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Current deductions are not allowed for most expenses incurred while a business is still in the start-up phase. For tax purposes, the business must be functioning at the time the expenses are incurred. Many entrepreneurs may be unaware of this rule. This article explains the tax rules for start-up companies.

Starting up a business and wondering about how tax deductions will be handled? The most important thing to understand is that most expenses incurred before a business begins functioning cannot be deducted or amortized until the year when the business does become active.

Business Expense Basics

Section 162 of the Internal Revenue Code allows current deductions for so-called ordinary and necessary business expenses. Basically, Section 162 expenses are garden-variety expenses incurred in operating an up-and-running business. Examples include employee wages, rent, utilities, advertising and so forth. Such expenses can generally be deducted in the year when they are paid or incurred. However, many taxpayers are probably unaware that Section 162-type expenses incurred by a start-up operation cannot necessarily be deducted so quickly.

Section 195 Start-Up Expense Basics

Start-up expenses, which fall under Section 195 of the Internal Revenue Code, are Section 162-type ordinary and necessary business expenses incurred before the active conduct of the business begins. Such expenses include those incurred in connection with:

  • Investigating the creation or acquisition of a business;
  • Creating a new business; or
  • Any activity engaged in for profit before the day when the active conduct of business begins, in anticipation of such activity becoming an active business.

The current version of Section 195 allows taxpayers to deduct and/or amortize business start-up expenditures. Specifically, up to $5,000 of start-up expenses can be deducted in the year when active conduct of the business begins — but not before that year. However, the $5,000 allowance is reduced dollar for dollar by the amount of cumulative start-up expenditures in excess of $50,000. Any start-up expenses that cannot be deducted in the year when the active conduct of business begins are capitalized and amortized over 180 months, starting with the month when the active conduct of business begins.

Conclusion: The most important thing to understand here is that most expenses incurred before a business becomes active cannot be deducted or amortized until the year when the business does become active. In general, that means the year when the business has the pieces in place to actually begin earning revenue.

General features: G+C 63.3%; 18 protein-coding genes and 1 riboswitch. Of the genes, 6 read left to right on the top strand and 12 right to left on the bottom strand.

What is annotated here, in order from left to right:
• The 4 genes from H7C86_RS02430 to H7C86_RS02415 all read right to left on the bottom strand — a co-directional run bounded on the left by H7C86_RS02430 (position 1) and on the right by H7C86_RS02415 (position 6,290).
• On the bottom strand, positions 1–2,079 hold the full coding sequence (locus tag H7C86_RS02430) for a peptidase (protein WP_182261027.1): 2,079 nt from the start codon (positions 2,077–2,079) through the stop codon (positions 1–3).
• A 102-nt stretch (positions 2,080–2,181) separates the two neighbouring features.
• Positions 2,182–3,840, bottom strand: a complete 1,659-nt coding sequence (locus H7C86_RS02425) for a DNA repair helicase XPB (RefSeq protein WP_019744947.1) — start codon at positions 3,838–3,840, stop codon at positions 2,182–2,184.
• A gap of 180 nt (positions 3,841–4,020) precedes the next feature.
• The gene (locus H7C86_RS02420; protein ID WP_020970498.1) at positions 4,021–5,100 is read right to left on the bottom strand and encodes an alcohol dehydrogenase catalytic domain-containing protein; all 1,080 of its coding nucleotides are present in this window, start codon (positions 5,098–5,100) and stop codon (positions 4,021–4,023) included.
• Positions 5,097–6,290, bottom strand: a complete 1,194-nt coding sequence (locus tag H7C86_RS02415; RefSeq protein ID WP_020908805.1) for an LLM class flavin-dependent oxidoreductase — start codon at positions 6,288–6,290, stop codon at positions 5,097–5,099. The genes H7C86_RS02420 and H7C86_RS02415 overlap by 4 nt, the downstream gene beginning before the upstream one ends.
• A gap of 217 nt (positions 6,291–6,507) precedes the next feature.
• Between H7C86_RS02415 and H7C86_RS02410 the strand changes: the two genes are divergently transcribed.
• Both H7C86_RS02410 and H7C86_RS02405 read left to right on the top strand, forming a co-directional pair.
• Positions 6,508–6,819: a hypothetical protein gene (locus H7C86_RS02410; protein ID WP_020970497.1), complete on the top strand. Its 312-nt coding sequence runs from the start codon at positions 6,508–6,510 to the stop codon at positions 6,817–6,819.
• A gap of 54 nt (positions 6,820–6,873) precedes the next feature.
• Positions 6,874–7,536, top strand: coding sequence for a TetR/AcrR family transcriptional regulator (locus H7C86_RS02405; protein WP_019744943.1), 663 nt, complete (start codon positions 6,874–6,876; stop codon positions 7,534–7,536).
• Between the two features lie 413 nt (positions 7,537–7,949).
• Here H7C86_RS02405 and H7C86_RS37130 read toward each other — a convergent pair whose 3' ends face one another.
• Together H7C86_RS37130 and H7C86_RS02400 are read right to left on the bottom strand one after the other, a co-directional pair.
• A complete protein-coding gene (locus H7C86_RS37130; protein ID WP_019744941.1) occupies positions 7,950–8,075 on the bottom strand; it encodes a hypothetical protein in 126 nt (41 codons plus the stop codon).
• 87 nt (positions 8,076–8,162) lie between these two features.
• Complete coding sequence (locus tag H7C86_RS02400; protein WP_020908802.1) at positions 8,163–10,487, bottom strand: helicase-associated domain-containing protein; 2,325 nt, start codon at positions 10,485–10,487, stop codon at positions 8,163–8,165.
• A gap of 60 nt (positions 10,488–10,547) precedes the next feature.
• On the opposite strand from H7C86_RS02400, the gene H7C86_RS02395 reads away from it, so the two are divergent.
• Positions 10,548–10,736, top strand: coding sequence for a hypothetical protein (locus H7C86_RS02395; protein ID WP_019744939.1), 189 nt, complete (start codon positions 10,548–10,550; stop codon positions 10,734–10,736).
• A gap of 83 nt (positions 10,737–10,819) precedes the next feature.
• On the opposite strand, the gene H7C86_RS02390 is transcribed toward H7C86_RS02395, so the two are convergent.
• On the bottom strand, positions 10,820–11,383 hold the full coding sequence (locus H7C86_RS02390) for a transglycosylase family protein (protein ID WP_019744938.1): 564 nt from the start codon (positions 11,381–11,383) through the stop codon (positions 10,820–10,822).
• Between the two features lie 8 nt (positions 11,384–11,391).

If the taxpayer files a return that mischaracterizes Section 195 start-up expenses as garden-variety Section 162 expenses and deducts them too soon, the taxpayer is using an impermissible tax accounting method for those expenses. Then, the taxpayer must make an accounting method change to correct the treatment of those expenses. That requires IRS permission and can be a difficult process. The same hassle applies if the taxpayer makes a wrong determination of the year when the active conduct of business begins and therefore deducts or amortizes Section 195 start-up expenses too soon.

If you are involved with a start-up operation, consult with your tax advisor early in the game and before filing any tax returns. That way, you can obtain the best tax results without hassling with the IRS.

Our firm provides the information in this e-newsletter for general guidance only, and does not constitute the provision of legal advice, tax advice, accounting services, investment advice, or professional consulting of any kind. The information provided herein should not be used as a substitute for consultation with professional tax, accounting, legal, or other competent advisers. Before making any decision or taking any action, you should consult a professional adviser who has been provided with all pertinent facts relevant to your particular situation.Tax articles in this e-newsletter are not intended to be used, and cannot be used by any taxpayer, for the purpose of avoiding accuracy-related penalties that may be imposed on the taxpayer.The information is provided “as is,” with no assurance or guarantee of completeness, accuracy, or timeliness of the information, and without warranty of any kind, express or implied, including but not limited to warranties of performance, merchantability, and fitness for a particular purpose.

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